Keeping the Door Open: Residence at Boston College Allows Students to Discern Religious Life

Jesuit Father Terrence Devino will mark 25 years as a priest this coming spring, remembers the strong stirrings he felt for the priesthood back when he was a college student — feelings he wasn’t sure anyone else could understand.

“I was scared to death to talk about it,” he recalled.

Fr. Devino doesn’t want anyone at Boston College who may be mulling a vocation to the priesthood or religious life to feel scared or alone. To that end, he works diligently directing Manresa House, BC’s center for vocational discernment, where an abundance of warmth, hospitality and spiritual guidance awaits for anyone seeking to explore a religious calling.

Established by University President William P. Leahy, SJ, in 2007, Manresa House takes its name from the town in Spain where St. Ignatius of Loyola prayed for more than 11 months, leading to the ultimate creation of the Spiritual Exercises. The house originally was under the direction of then-Campus Minister Jesuit Father Jack Butler, who now serves as BC’s vice president for University Mission and Ministry.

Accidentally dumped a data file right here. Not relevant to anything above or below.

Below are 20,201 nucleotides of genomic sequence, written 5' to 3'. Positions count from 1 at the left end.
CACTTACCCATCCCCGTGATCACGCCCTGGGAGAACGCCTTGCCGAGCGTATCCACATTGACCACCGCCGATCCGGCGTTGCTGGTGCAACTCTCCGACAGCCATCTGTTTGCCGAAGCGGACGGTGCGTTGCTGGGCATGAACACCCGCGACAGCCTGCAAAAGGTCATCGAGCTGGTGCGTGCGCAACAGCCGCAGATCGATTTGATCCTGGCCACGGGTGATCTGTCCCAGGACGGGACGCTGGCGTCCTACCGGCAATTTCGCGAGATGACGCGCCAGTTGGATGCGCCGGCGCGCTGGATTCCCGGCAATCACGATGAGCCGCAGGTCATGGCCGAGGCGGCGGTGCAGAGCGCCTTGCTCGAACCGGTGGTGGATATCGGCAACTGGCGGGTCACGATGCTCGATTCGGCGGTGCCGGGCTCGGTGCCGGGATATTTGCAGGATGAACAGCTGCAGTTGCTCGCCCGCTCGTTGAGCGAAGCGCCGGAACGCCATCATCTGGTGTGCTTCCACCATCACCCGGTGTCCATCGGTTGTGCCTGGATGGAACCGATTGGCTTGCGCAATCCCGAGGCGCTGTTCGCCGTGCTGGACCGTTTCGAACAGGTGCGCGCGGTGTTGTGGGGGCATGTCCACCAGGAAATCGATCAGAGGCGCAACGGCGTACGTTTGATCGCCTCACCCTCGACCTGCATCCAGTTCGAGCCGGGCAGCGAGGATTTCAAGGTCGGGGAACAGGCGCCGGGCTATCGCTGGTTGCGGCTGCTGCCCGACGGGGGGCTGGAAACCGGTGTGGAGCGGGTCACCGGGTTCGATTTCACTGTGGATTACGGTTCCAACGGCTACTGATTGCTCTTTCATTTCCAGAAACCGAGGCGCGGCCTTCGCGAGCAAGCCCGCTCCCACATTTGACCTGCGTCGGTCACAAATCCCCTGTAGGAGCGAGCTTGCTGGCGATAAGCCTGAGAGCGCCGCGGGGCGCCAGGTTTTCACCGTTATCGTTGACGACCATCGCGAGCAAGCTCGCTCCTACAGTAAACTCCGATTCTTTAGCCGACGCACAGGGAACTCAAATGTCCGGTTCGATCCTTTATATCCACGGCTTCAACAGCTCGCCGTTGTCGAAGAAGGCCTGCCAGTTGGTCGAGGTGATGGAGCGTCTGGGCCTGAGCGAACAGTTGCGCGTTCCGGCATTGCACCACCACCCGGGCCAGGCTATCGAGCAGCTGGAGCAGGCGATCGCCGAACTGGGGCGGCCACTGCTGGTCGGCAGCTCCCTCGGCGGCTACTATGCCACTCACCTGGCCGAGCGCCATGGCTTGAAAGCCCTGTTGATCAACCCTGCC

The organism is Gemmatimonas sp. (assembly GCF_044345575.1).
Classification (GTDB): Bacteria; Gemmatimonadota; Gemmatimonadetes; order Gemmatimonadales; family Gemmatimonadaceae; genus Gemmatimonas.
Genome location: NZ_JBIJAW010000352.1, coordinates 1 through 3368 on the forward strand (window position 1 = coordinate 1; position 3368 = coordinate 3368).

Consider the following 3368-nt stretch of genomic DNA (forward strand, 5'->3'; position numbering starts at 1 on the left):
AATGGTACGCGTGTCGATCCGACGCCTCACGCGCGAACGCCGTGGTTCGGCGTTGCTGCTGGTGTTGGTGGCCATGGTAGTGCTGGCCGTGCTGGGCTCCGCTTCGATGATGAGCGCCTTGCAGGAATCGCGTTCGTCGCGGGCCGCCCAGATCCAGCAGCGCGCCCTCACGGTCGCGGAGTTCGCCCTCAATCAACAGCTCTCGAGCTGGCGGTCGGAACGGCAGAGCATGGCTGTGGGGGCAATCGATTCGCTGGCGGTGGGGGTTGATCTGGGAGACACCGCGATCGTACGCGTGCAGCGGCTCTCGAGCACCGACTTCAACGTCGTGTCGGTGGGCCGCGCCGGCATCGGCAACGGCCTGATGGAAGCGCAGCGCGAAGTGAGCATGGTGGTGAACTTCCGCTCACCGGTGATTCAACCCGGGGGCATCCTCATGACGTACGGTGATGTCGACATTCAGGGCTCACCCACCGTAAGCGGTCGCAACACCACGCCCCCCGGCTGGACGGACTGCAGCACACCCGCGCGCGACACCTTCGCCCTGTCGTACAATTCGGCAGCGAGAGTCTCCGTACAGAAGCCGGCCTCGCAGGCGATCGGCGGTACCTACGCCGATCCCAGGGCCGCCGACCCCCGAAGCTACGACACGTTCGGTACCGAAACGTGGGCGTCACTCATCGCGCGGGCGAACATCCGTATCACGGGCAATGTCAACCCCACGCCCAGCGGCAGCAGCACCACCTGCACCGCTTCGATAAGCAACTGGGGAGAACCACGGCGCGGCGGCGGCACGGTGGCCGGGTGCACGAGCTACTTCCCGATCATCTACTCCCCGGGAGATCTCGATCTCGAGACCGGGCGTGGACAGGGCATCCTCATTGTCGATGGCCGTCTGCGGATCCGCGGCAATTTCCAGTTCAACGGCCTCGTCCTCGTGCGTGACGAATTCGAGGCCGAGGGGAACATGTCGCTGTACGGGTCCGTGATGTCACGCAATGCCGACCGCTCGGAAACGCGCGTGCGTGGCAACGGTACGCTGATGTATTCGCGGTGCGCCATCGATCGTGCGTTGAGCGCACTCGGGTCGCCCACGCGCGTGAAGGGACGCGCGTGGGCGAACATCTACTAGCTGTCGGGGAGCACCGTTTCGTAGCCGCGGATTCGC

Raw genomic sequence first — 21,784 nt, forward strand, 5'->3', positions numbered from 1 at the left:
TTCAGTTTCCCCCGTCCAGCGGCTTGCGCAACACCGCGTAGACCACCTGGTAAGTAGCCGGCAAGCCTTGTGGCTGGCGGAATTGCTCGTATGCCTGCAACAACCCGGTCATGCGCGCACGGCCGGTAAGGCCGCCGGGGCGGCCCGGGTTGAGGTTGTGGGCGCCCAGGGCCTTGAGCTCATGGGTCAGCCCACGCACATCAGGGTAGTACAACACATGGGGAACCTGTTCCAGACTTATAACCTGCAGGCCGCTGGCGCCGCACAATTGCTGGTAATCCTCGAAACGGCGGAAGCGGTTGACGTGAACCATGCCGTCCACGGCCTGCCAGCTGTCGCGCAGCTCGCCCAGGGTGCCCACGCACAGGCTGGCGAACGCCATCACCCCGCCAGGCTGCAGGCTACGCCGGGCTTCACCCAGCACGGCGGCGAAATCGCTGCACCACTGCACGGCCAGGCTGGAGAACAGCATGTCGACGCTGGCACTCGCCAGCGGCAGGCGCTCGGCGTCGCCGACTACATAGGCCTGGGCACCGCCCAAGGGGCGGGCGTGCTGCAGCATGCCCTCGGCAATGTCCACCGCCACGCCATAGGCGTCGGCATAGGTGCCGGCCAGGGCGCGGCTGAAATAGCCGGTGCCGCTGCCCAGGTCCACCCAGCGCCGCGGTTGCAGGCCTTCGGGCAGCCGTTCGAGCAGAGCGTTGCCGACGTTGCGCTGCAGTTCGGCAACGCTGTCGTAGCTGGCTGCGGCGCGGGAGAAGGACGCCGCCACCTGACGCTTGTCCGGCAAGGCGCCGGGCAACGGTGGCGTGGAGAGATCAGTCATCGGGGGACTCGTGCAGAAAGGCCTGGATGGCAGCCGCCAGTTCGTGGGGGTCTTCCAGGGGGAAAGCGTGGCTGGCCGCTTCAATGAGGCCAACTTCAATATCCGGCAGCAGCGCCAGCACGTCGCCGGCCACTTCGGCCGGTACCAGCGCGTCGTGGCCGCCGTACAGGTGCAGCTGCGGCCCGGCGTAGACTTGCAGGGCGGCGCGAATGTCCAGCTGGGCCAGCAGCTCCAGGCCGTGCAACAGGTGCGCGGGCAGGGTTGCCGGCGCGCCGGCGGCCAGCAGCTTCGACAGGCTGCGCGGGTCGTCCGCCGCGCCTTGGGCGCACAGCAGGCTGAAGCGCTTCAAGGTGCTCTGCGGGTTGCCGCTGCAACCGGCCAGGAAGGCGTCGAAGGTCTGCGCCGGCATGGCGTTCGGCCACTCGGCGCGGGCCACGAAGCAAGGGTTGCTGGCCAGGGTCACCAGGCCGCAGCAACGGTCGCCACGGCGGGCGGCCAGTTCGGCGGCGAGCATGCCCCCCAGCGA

“College students spend lots of time searching. This house offers a place where students are encouraged to look at how to serve the Church,” Devino said. Communication and economics major Christopher Knoth ’14 is grateful for Manresa House and its director.

“Fr. Devino is a man who is more than just someone to talk to because he talks back. I have never met a man who is as dedicated. He selflessly gives all his energy to anyone who enters the doors of the Manresa House,” said Knoth, an Ignatian Society member and graduate of St. Ignatius High School in Cleveland.

“He has given me so much direction in my life and I am beyond blessed to call him a friend. He has gotten me through my hardest times at school and I have celebrated some of my highest of highs with him as well. My college experience would not be nearly as personal and influential on my life if it were not for Fr. Devino.”

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